On Thursday, the Trump administration scored an important win for U.S. grand strategy when they granted India access to advanced U.S. military technologies.

It's a win, because when it comes to global security, trade, and diplomacy, India offers the best possible partner towards consolidating the U.S.-led international order. Fortunately, Secretary of State Mike Pompeo and Secretary of Defense Jim Mattis (both were in New Dehli to sign the agreement) recognize that this order faces a profound challenge from China and, to a lesser degree, from Russia.

As the Times of India notes, the Communications Compatibility and Security Agreement grants India access to advanced U.S. sea guardian drones, command and control communications capabilities, and a range of other high-end U.S. military technologies. The agreement follows the Trump administration's decision in August to grant India the highest strategic trade authorization level, putting New Delhi on a military technology access par with Australia, South Korea, and Japan.

The Trump administration deserves great credit for this prioritization of closer U.S.-India relations. After all, it represents a marked change on the Obama administration's timid approach towards India.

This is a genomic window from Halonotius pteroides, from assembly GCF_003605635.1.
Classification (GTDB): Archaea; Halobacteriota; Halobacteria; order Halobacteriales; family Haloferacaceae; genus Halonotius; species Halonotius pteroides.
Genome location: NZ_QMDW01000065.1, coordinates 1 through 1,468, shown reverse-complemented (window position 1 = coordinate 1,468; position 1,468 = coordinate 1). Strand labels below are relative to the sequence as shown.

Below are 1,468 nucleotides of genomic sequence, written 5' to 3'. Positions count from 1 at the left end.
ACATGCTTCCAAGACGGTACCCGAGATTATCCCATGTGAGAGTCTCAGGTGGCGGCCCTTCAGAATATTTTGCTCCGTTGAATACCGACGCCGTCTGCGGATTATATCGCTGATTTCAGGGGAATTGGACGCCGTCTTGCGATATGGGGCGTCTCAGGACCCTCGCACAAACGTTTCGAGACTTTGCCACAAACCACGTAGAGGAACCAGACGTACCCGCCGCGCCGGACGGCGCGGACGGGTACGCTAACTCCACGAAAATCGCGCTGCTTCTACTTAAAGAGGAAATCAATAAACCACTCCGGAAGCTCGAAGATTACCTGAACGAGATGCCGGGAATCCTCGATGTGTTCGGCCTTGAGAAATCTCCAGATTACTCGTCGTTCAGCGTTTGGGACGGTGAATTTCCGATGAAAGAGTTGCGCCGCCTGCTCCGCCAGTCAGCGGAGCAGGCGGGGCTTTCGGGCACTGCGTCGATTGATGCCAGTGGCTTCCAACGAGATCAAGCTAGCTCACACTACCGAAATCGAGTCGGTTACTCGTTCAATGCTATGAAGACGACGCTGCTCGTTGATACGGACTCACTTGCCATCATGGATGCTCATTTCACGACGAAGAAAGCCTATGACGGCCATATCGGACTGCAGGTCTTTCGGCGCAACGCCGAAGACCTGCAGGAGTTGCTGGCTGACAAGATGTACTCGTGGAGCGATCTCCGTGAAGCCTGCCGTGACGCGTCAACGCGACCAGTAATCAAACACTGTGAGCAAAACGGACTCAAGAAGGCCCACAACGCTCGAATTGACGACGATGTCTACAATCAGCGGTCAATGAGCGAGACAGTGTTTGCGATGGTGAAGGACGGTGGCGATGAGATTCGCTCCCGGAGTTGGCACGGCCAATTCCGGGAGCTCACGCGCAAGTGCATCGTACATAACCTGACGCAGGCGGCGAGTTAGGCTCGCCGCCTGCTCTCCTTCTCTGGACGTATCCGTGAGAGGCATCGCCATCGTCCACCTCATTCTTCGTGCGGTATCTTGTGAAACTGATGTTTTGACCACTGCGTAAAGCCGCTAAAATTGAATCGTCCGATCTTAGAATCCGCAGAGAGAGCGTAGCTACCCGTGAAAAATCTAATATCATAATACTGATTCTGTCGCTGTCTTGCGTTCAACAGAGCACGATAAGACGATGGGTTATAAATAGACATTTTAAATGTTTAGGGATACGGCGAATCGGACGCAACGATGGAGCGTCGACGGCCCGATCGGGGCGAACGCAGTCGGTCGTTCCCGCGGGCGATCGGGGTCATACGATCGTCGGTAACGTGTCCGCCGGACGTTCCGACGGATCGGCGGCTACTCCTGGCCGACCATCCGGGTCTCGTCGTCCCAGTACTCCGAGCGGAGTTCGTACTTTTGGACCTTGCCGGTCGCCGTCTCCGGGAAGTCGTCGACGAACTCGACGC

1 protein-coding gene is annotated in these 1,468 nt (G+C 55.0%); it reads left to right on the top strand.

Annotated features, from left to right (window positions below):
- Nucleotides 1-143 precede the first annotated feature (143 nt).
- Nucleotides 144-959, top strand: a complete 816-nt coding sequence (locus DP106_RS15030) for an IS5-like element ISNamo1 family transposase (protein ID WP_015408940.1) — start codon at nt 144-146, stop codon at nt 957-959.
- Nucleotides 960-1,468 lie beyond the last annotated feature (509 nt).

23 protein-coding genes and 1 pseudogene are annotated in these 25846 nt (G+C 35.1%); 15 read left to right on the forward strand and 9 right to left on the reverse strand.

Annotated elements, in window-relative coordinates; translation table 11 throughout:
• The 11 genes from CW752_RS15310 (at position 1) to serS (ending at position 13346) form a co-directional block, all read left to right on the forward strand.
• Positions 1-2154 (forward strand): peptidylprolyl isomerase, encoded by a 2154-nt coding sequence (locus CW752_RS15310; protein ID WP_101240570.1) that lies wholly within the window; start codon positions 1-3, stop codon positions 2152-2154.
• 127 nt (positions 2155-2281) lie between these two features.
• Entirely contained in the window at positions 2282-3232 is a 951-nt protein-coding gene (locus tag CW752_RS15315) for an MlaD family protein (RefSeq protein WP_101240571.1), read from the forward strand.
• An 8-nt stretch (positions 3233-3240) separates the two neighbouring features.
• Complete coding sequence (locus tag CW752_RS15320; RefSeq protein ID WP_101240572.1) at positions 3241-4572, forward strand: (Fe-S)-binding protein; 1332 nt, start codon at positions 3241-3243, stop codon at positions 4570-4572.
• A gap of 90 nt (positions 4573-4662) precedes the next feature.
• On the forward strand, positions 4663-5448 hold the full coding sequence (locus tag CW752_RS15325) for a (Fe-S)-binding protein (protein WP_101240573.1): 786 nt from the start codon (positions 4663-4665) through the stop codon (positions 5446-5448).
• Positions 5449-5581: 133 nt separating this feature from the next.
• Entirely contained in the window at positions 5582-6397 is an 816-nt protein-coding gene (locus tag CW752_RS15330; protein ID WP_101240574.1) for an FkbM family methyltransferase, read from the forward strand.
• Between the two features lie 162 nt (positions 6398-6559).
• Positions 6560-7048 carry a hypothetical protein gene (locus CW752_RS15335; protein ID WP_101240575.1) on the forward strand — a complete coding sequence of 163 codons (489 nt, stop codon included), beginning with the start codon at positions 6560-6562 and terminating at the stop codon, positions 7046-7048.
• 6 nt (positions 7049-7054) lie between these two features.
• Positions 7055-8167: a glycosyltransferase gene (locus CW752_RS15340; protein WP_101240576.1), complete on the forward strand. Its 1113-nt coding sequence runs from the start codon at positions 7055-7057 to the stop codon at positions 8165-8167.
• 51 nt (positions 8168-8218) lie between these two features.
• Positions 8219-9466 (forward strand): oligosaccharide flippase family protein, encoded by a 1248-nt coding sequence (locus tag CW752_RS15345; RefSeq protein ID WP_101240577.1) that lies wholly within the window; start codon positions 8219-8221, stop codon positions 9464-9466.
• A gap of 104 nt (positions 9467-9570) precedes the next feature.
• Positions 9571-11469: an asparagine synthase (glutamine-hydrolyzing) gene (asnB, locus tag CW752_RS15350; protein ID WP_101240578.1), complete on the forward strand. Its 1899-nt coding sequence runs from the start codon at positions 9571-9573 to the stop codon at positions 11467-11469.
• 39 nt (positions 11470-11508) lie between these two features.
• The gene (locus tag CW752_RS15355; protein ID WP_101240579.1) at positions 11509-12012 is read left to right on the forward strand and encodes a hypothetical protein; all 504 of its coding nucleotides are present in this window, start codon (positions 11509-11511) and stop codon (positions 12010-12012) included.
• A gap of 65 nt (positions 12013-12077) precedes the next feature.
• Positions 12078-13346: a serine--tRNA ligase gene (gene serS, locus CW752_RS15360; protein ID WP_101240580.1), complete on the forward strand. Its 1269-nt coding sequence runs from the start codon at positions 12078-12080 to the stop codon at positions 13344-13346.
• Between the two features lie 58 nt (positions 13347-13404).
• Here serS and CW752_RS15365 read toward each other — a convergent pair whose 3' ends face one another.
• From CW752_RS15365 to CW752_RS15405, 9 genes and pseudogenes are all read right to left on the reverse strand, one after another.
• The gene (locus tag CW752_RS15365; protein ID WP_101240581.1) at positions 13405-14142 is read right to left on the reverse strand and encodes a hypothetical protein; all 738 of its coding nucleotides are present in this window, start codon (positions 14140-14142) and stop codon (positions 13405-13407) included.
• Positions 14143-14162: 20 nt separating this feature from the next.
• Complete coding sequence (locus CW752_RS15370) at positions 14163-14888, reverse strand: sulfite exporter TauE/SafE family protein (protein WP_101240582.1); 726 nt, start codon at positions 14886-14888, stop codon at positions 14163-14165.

Although President Barack Obama talked a good game toward Prime Minister Narendra Modi, he held back from granting India this level of strategic respect from fear of arousing China's ire. That fostered India's growing skepticism as to whether the U.S. was truly serious about forging a long-term strategic partnership. Considering Chinese aggression against India and China's aggression against U.S. interests, Obama's hesitation was profoundly shortsighted.

In contrast, COMCASA will afford India added means with which to deter and defeat aggression. While COMCASA will be especially useful in strengthening India's ability to detect threats in the Indian Ocean, it will also improve India's defense capabilities against Pakistani terrorist infiltration and Chinese mobilizations on its northern border, which have at times been a very serious issue. These tangible defense improvements will prove to skeptical Indian officials that the U.S. is committed to their nation's interests.

In turn, India has new reason to support broader U.S. efforts in protecting the democratic rule of law as the basis for international cooperation. And alongside India's growing population of 1.3 billion and Modi's economic liberalization reforms, an improvement of U.S.-India relations should also help foster export market opportunities for U.S. high-value goods and services.

To be clear, this is a big win for U.S. grand strategy. The better future of the American people and human freedom in the 21st century will rise and fall on whether the American order or Chinese feudal hegemony prevails. Thursday's deal strengthens the former interest and weakens the latter.